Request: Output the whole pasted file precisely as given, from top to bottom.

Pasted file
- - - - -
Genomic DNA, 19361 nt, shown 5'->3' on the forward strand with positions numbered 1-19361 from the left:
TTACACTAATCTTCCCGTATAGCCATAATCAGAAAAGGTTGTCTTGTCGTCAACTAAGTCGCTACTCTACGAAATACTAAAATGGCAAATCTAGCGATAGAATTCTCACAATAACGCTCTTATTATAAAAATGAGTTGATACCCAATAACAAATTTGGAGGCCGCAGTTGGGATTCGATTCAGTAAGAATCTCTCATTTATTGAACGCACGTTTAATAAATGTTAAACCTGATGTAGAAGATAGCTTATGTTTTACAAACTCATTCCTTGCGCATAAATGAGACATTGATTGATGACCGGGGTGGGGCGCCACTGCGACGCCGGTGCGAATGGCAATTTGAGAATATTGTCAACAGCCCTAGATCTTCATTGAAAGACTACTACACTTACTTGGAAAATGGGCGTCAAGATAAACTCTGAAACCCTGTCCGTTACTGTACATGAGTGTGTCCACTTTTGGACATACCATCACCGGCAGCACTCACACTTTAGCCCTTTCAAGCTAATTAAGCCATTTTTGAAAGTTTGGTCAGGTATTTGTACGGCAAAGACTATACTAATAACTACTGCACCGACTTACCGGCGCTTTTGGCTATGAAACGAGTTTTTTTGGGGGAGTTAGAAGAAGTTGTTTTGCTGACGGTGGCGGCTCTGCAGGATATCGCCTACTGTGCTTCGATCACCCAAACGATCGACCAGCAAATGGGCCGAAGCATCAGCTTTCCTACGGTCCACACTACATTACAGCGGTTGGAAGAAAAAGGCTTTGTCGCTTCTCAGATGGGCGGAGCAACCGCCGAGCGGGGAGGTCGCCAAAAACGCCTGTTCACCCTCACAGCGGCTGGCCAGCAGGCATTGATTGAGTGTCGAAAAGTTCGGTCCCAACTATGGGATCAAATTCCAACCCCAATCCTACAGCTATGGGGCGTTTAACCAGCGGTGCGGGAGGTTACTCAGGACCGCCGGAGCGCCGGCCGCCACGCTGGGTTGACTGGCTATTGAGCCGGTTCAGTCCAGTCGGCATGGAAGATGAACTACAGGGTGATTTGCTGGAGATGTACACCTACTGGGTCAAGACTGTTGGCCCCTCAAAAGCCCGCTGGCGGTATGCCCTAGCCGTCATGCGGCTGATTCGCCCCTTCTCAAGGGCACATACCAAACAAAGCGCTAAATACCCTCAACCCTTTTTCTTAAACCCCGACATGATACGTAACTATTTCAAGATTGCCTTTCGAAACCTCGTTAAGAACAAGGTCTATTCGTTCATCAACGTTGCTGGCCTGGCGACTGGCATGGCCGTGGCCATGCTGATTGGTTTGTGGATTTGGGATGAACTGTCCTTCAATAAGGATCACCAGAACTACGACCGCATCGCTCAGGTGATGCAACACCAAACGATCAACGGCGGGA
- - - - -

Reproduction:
Genomic DNA, 19361 nt, shown 5'->3' on the forward strand with positions numbered 1-19361 from the left:
TTACACTAATCTTCCCGTATAGCCATAATCAGAAAAGGTTGTCTTGTCGTCAACTAAGTCGCTACTCTACGAAATACTAAAATGGCAAATCTAGCGATAGAATTCTCACAATAACGCTCTTATTATAAAAATGAGTTGATACCCAATAACAAATTTGGAGGCCGCAGTTGGGATTCGATTCAGTAAGAATCTCTCATTTATTGAACGCACGTTTAATAAATGTTAAACCTGATGTAGAAGATAGCTTATGTTTTACAAACTCATTCCTTGCGCATAAATGAGACATTGATTGATGACCGGGGTGGGGCGCCACTGCGACGCCGGTGCGAATGGCAATTTGAGAATATTGTCAACAGCCCTAGATCTTCATTGAAAGACTACTACACTTACTTGGAAAATGGGCGTCAAGATAAACTCTGAAACCCTGTCCGTTACTGTACATGAGTGTGTCCACTTTTGGACATACCATCACCGGCAGCACTCACACTTTAGCCCTTTCAAGCTAATTAAGCCATTTTTGAAAGTTTGGTCAGGTATTTGTACGGCAAAGACTATACTAATAACTACTGCACCGACTTACCGGCGCTTTTGGCTATGAAACGAGTTTTTTTGGGGGAGTTAGAAGAAGTTGTTTTGCTGACGGTGGCGGCTCTGCAGGATATCGCCTACTGTGCTTCGATCACCCAAACGATCGACCAGCAAATGGGCCGAAGCATCAGCTTTCCTACGGTCCACACTACATTACAGCGGTTGGAAGAAAAAGGCTTTGTCGCTTCTCAGATGGGCGGAGCAACCGCCGAGCGGGGAGGTCGCCAAAAACGCCTGTTCACCCTCACAGCGGCTGGCCAGCAGGCATTGATTGAGTGTCGAAAAGTTCGGTCCCAACTATGGGATCAAATTCCAACCCCAATCCTACAGCTATGGGGCGTTTAACCAGCGGTGCGGGAGGTTACTCAGGACCGCCGGAGCGCCGGCCGCCACGCTGGGTTGACTGGCTATTGAGCCGGTTCAGTCCAGTCGGCATGGAAGATGAACTACAGGGTGATTTGCTGGAGATGTACACCTACTGGGTCAAGACTGTTGGCCCCTCAAAAGCCCGCTGGCGGTATGCCCTAGCCGTCATGCGGCTGATTCGCCCCTTCTCAAGGGCACATACCAAACAAAGCGCTAAATACCCTCAACCCTTTTTCTTAAACCCCGACATGATACGTAACTATTTCAAGATTGCCTTTCGAAACCTCGTTAAGAACAAGGTCTATTCGTTCATCAACGTTGCTGGCCTGGCGACTGGCATGGCCGTGGCCATGCTGATTGGTTTGTGGATTTGGGATGAACTGTCCTTCAATAAGGATCACCAGAACTACGACCGCATCGCTCAGGTGATGCAACACCAAACGATCAACGGCGGGA